The Twins smashed an MLB-record 307 home runs last season, making it obvious what needed to happen this offseason if they were to improve on their overall fate coming off a 101-win season but quick playoff exit: improve their pitching.
So of course their marquee free agent signing was … a power-hitting third baseman to add to an already potent lineup?
Yes, in some ways the Josh Donaldson signing feels like an expensive luxury item — a $92 million commitment on the wrong side.
But then you add up the plus side of the ledger and it’s overwhelming. It’s never a bad thing to add to a strength, nor is there a guarantee some of the Twins hitters who soared last year won’t regress this season. Donaldson is insurance against that.
He’s a perception-changing signing, one that should at least keep the “Cheap Pohlad!” (or more likely “Cheep Pohland”) crowd at bay for at least a few news cycles.
And most of all, aside from Phil Miller’s clever story start about Twins pitchers gaining by not having to face the Twin-killing Donaldson at the plate any more, Donaldson’s greatest value to this team might end up coming on the defense/pitching side of the ball anyway.
The Twins had a bad defensive infield last season — an underrated but notable deficiency on an otherwise very good team.
One excellent metric for assessing this is defensive runs saved, a complicated but useful formula that essentially boils down to how much better or worse you are at preventing runs than an average fielder.
At every infield position last season, the Twins were on the minus side of the ledger and were in the bottom half of the league: third base (minus-1), shortstop (minus-5), second base (minus-6) and first base (minus-3) for a total of minus-15. Of particular note: Miguel Sano contributed a minus-5 at third base to that overall minus-1 number at third.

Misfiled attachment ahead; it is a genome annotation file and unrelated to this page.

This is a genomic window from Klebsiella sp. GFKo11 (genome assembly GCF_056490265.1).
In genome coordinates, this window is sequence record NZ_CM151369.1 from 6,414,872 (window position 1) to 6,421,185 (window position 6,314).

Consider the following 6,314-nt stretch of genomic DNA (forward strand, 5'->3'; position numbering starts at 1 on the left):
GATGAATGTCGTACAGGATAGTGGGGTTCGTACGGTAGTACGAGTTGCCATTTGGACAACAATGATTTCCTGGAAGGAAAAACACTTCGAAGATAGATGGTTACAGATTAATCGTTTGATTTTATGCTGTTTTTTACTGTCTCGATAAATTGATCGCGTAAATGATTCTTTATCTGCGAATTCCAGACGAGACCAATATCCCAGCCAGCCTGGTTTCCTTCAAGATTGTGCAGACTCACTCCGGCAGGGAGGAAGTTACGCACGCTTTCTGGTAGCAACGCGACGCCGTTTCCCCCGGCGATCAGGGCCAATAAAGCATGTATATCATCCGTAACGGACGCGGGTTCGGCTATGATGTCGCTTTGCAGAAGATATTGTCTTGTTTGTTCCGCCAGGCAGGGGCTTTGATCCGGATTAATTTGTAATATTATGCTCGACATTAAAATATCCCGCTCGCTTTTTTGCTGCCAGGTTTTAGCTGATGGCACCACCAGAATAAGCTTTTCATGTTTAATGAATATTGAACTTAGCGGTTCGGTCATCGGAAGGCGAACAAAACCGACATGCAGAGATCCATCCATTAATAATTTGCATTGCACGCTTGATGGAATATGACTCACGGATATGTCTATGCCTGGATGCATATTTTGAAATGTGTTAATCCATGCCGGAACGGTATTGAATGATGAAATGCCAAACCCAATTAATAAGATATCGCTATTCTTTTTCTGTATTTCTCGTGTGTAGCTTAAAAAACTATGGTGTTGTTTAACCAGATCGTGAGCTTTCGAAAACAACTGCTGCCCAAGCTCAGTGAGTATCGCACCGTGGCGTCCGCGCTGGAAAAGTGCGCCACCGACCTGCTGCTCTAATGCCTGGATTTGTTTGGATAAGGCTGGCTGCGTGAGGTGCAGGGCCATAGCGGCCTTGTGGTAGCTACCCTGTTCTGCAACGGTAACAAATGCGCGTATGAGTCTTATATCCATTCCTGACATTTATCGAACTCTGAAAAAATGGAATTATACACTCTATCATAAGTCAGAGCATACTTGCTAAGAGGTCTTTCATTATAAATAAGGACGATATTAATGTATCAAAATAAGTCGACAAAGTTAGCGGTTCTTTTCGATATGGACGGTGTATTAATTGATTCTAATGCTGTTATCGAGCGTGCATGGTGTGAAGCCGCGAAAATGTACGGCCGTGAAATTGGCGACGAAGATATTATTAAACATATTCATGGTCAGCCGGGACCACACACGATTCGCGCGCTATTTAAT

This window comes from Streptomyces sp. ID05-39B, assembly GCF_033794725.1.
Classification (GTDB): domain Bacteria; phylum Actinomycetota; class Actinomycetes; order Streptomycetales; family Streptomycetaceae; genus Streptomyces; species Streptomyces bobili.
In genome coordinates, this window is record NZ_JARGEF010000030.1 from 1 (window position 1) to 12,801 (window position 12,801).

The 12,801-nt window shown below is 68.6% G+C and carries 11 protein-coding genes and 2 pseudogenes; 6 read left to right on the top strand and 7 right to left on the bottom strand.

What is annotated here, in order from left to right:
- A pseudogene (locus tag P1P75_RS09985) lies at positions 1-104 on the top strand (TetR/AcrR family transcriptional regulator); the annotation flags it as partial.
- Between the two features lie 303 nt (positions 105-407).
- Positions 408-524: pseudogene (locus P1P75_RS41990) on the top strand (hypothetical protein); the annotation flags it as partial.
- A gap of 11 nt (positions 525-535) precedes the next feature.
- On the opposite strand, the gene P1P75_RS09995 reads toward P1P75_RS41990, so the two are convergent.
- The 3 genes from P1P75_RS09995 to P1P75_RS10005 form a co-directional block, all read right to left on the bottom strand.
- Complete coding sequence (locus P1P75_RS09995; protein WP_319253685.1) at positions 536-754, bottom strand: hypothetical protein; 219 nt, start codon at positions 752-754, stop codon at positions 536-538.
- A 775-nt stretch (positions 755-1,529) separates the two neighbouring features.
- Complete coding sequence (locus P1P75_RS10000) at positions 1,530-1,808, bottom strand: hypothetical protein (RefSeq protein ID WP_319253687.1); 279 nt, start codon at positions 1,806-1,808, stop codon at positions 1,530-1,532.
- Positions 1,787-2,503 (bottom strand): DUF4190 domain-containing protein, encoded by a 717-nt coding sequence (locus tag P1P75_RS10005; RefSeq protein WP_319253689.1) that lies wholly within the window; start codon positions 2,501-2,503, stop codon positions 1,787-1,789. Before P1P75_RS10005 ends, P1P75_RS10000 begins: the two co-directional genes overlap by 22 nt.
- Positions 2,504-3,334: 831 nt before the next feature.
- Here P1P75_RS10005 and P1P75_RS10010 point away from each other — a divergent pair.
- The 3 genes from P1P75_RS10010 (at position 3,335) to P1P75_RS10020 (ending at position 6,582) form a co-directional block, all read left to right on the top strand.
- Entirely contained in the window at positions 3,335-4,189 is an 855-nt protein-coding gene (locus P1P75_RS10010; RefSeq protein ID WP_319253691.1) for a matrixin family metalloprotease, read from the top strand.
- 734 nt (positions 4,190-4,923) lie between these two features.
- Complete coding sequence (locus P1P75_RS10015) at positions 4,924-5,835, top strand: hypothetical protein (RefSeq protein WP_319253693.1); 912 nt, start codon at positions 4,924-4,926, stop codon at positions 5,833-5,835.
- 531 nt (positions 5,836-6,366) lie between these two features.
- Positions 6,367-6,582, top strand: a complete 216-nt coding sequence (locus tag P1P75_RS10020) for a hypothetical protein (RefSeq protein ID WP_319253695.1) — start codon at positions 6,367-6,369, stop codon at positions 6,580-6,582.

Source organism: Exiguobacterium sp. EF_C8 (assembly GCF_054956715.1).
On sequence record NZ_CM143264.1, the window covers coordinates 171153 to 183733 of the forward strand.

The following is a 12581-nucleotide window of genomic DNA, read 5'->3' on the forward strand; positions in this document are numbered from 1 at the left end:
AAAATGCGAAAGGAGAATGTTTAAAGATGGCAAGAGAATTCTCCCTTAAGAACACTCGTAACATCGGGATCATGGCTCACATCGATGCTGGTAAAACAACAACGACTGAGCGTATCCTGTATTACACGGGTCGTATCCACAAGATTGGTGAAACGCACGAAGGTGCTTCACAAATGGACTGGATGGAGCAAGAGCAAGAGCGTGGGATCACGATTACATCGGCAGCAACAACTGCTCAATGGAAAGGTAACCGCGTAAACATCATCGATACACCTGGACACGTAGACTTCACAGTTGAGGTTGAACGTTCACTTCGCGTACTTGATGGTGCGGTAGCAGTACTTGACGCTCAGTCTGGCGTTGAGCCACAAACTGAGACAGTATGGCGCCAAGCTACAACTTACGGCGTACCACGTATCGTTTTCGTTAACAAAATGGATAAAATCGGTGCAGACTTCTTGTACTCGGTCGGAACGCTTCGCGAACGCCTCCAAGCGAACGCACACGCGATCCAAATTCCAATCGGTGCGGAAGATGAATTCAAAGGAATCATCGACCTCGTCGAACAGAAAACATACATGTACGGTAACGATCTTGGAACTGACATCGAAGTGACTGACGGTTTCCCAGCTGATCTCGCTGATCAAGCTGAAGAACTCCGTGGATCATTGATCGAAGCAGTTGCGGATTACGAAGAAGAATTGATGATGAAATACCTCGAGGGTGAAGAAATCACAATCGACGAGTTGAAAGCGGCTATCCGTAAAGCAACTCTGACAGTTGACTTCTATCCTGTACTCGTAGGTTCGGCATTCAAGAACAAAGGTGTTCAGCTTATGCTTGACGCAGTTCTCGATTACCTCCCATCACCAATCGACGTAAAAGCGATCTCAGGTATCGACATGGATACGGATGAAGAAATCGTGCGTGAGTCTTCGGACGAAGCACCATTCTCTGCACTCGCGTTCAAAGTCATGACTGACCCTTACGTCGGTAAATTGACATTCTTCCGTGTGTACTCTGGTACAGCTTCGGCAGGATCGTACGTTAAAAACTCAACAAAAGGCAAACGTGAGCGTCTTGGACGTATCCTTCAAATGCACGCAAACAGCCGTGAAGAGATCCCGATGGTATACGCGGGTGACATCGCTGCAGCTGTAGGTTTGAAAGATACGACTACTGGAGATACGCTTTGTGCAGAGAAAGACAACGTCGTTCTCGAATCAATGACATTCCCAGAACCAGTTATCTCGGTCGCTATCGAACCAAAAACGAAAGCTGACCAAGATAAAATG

Donaldson with the Braves was a plus-15 at third base, second-best in the majors at his position. Just by himself last season he would have made the Twins an adequate fielding infield and was 20 runs saved better than Sano at third.
What does 20 runs look like? Well, if we were talking about a pitcher it would be about the difference between Kyle Gibson (86 earned runs allowed in 160 innings) and Jake Odorizzi (62 earned runs allowed in 159 innings).
Donaldson also started 32 double plays at third base last season. Twins third basemen combined to start 23. Saving runs and converting outs will be a huge boon to the Twins and a pitching staff that grew accustomed to such things in the outfield (plus-12 defensive runs saved, eighth-best in MLB) last season but not on the infield.
The rest of the 2020 infield defense remains shaky. Jorge Polanco is functional but below average at shortstop, making up for those shortcomings with excellent offense. Same goes for Luis Arraez (minus-8 in defensive runs at second base last season), who figures to take over that spot full time. Sano’s deficiencies can be hidden more at first base, but he won’t win a Gold Glove anytime soon.
Donaldson, 34, who had three other double-digit defensive runs saved seasons from 2013-15, at least gives the infield an anchor.
He’ll also crank a lot of useful bombas, but that defense could be the thing that makes the biggest difference.